For so many people, coffee is a staple of their everyday routine. And its popularity is apparent in the global market — global coffee production reached 158.6 million 60-kilogram bags in 2018, up from 148.6 million 60-kilogram bags in 2015. In fact, the average per capita consumption stands at 1.0 kg in 2019. Within each cup of coffee, there are approximately 70 coffee beans. But where do all these beans come from to fuel this highly-valued commodity? The journey of a coffee bean is quite substantial from beginning to end. Let’s take a look at how the coffee bean makes its way through the supply chain.
A Lengthy Supply Chain
The supply chain of coffee beans is a lengthy process that involves growing the beans, harvesting, hulling, drying, packing, bulking, blending and finally roasting. In between this process, the beans go through international transporters, export sellers and retailers like grocery stores, cafes and specialty shops.
The majority of the world’s coffee beans are grown in Brazil, Vietnam, Peru and Colombia, but can also be grown in other favourable, humid climates.
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Growing and harvesting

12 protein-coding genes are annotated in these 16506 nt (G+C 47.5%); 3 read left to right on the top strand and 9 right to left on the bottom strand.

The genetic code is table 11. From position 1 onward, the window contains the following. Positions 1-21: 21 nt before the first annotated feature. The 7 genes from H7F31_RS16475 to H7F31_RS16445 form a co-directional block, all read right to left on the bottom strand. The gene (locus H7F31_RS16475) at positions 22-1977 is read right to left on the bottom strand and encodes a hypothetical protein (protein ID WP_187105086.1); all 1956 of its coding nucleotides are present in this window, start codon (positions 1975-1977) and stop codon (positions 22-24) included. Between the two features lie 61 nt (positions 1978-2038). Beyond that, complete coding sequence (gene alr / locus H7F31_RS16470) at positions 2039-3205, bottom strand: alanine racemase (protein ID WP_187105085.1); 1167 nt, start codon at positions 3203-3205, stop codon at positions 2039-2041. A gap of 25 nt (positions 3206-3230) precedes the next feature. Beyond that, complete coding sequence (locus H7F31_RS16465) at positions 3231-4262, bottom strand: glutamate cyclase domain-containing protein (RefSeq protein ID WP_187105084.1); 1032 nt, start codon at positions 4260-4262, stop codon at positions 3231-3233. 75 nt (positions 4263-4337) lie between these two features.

A coffee tree can take four to seven years before it yields its first crop of beans. The harvesting process is a very labour intensive exercise. Not all the red cherries that hold the coffee beans are ripe at the same time. Therefore, workers must continually check trees again and again for ripe cherries. Parts of the cherry must be removed in order to access the beans and need to be laid out to dry.
Once the beans are dried, they are packaged into large sacks and passed onto the exporters. From there, they are distributed to big companies in the coffee business who take these beans and put them in industrial roasting and distribution centres.
The inventory stock from the roasting and distributing centres must be passed onwards to retailers. Through a web of transport, these coffee beans are delivered to thousands of roasters, cafes, restaurants, grocery stores and large chain retailers.
The Demand for Coffee
To no surprise, the demand for coffee is year-round, but the market is expected to grow annually by 5.8%. Planning for demand and ensuring the business has good inventory management practices in place makes it so much easier to cope with the increased demand.
The supply chain for coffee is an elaborate and integrated process that involves many players. Next time you reach for your morning coffee, think of the supply chain journey and people who helped get it to your mug!